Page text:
Vegan kale pesto

Sauteed kale with lemon, tahini, and hemp seeds

30-minute cheesy kale chips (vegan)


Parsnips are a type of root vegetable. They are closely related to carrots, but they’re cream-colored and pack a nutritional punch. Parsnips are a great source of fiber and also contain high levels of vitamin C, vitamin K, and folate.

According to Healthline, one cup of parsnips contains:

  • Calories: 100

  • Carbs: 24 grams

  • Fiber: 6.5 grams

  • Protein: 1.5 grams

  • Fat: 0.5 grams

  • Vitamin C: 25% of the Reference Daily Intake (RDI)

  • Vitamin K: 25% of the RDI

  • Folate: 22% of the RDI

  • Vitamin E: 13% of the RDI

  • Magnesium: 10% of the RDI

  • Thiamine: 10% of the RDI

  • Phosphorus: 8% of the RDI

  • Zinc: 7% of the RDI

  • Vitamin B6: 7% of the RDI

Here are some great ways to incorporate parsnips into your diet:

Curry roasted parsnip fries

Simple roasted parsnips with herbs

Easy pan-roasted vegetables


January and February are great months for citrus. We’ve included a few different types on this list, but if you go to your local farmers market you will notice lots of citrus varieties. Lemons in particular are great for digestive support. Drinking warm lemon water in the morning or hot tea with lemon during meals will help support healthy digestion throughout the day.

According to Healthline, one medium lemon contains:

  • Calories: 29

  • Water: 89%

  • Protein: 1.1 grams

  • Carbs: 9.3 grams

  • Sugar: 2.5 grams

  • Fiber: 2.8 grams

  • Fat: 0.3 grams

Besides adding lemons to warm water or teas, here are some other ways to incorporate more lemon into your diet:

Lemon baked salmon with garlic dill sauce

Creamy vegan lemon asparagus pasta

Lemony zucchini ribbons


Grapefruit is rich in nutrients, fiber, and antioxidants. It has a unique sweet & sour flavor that makes you feel like you’re on a tropical vacation. Grapefruit can support healthy weight loss and has been linked to reducing the risk of heart disease.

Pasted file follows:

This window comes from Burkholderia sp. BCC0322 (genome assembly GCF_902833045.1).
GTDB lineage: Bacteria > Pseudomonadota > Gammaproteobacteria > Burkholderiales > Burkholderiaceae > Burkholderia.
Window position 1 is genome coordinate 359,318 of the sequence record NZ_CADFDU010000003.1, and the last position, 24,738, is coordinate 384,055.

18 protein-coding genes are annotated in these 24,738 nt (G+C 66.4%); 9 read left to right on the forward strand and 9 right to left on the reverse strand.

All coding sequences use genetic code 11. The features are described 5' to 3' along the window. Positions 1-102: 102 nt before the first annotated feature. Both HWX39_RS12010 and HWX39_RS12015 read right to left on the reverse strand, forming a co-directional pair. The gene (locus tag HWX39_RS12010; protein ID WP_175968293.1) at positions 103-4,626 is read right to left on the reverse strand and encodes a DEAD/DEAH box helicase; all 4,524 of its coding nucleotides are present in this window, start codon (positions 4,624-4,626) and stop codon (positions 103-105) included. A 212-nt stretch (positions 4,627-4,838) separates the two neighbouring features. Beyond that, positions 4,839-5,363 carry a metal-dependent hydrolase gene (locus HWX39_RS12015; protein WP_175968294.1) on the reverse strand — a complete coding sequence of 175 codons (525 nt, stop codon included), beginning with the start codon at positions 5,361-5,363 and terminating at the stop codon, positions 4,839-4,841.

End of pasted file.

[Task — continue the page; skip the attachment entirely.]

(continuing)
According to Healthline, half of a medium-sized grapefruit contains:

  • Calories: 52

  • Carbs: 13 grams

  • Protein: 1 gram

  • Fiber: 2 grams

  • Vitamin C: 64% of the RDI

  • Vitamin A: 28% of the RDI

  • Potassium: 5% of the RDI

  • Thiamine: 4% of the RDI

  • Folate: 4% of the RDI

  • Magnesium: 3% of the RDI

Here are some tasty ways to incorporate grapefruit into your diet this January and February:

Grapefruit avocado salad

Grapefruit green smoothie

Kale citrus salad (the perfect seasonal recipe to try!)

Blood Oranges

Blood oranges are not only vibrant & beautiful, they’re also rich in essential antioxidants. They get their incredible color from compounds known as anthocyanins. Blood oranges contain many essential vitamins and minerals such as potassium, folate, copper, magnesium, and B vitamins.

They are great sources of the following antioxidants:

  • chrysanthemin

  • hydroxycinnamic acid

  • caffeic acid

  • ferulic acid

  • coumaric acid

Here are some easy & healthy ways to eat more blood oranges:

Blood orange creamsicle smoothie

Simple citrus salad

Sparkling blood orange rosemary water

Hopefully, this gives you some ideas and inspiration for eating seasonally in January and February in southern California. If you try any of these recipes, please share and tag us on Instagram (@vizerapp @camillemarie_nutrition)! Happy cooking!